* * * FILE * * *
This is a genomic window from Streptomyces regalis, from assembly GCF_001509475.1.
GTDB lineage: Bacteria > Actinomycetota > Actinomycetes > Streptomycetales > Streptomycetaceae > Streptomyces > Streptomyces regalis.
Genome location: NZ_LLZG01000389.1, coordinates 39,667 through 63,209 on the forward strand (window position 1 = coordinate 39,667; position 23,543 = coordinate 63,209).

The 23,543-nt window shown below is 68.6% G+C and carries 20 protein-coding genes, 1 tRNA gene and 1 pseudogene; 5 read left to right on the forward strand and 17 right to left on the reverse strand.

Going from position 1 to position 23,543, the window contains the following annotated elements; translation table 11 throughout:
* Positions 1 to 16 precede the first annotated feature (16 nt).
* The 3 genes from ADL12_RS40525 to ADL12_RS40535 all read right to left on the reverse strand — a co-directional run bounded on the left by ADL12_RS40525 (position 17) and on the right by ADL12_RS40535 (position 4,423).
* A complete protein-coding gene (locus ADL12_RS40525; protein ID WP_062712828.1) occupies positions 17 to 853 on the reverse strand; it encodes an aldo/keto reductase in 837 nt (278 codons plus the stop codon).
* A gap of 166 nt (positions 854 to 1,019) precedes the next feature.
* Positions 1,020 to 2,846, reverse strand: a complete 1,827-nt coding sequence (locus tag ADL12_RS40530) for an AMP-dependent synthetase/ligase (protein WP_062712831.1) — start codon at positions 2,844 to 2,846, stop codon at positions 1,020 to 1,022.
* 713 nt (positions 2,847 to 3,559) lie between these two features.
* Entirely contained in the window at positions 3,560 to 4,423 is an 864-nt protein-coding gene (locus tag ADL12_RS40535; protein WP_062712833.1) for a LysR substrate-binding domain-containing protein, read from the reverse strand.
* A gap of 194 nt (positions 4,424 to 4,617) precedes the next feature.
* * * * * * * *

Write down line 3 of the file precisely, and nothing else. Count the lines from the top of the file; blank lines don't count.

Genome location: NZ_LLZG01000389.1, coordinates 39,667 through 63,209 on the forward strand (window position 1 = coordinate 39,667; position 23,543 = coordinate 63,209).